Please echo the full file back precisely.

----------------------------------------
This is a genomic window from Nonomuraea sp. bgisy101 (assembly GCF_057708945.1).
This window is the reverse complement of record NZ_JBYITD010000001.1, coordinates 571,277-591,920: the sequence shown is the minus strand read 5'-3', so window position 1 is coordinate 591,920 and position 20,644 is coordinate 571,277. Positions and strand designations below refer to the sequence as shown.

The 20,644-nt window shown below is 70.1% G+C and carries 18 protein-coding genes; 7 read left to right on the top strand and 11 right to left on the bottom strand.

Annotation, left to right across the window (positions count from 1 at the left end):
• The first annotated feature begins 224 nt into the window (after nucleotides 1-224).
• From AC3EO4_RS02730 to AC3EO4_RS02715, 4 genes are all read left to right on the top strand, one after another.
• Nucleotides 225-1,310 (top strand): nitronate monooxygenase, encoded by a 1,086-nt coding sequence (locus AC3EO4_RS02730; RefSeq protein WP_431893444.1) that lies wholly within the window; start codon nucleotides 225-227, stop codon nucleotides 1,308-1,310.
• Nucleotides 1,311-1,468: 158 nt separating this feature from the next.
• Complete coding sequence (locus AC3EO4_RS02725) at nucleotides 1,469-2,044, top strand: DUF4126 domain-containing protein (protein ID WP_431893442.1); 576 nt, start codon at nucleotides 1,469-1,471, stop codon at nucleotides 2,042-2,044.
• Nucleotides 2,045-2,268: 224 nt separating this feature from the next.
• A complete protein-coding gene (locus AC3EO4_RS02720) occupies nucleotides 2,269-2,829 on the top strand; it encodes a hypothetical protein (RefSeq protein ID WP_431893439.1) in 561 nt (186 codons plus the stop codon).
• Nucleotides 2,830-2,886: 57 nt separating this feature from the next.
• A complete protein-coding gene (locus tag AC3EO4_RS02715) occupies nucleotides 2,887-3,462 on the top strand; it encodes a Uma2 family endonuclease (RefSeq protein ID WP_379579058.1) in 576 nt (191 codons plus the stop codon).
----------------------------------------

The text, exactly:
This is a genomic window from Nonomuraea sp. bgisy101 (assembly GCF_057708945.1).
This window is the reverse complement of record NZ_JBYITD010000001.1, coordinates 571,277-591,920: the sequence shown is the minus strand read 5'-3', so window position 1 is coordinate 591,920 and position 20,644 is coordinate 571,277. Positions and strand designations below refer to the sequence as shown.

The 20,644-nt window shown below is 70.1% G+C and carries 18 protein-coding genes; 7 read left to right on the top strand and 11 right to left on the bottom strand.

Annotation, left to right across the window (positions count from 1 at the left end):
• The first annotated feature begins 224 nt into the window (after nucleotides 1-224).
• From AC3EO4_RS02730 to AC3EO4_RS02715, 4 genes are all read left to right on the top strand, one after another.
• Nucleotides 225-1,310 (top strand): nitronate monooxygenase, encoded by a 1,086-nt coding sequence (locus AC3EO4_RS02730; RefSeq protein WP_431893444.1) that lies wholly within the window; start codon nucleotides 225-227, stop codon nucleotides 1,308-1,310.
• Nucleotides 1,311-1,468: 158 nt separating this feature from the next.
• Complete coding sequence (locus AC3EO4_RS02725) at nucleotides 1,469-2,044, top strand: DUF4126 domain-containing protein (protein ID WP_431893442.1); 576 nt, start codon at nucleotides 1,469-1,471, stop codon at nucleotides 2,042-2,044.
• Nucleotides 2,045-2,268: 224 nt separating this feature from the next.
• A complete protein-coding gene (locus AC3EO4_RS02720) occupies nucleotides 2,269-2,829 on the top strand; it encodes a hypothetical protein (RefSeq protein ID WP_431893439.1) in 561 nt (186 codons plus the stop codon).
• Nucleotides 2,830-2,886: 57 nt separating this feature from the next.
• A complete protein-coding gene (locus tag AC3EO4_RS02715) occupies nucleotides 2,887-3,462 on the top strand; it encodes a Uma2 family endonuclease (RefSeq protein ID WP_379579058.1) in 576 nt (191 codons plus the stop codon).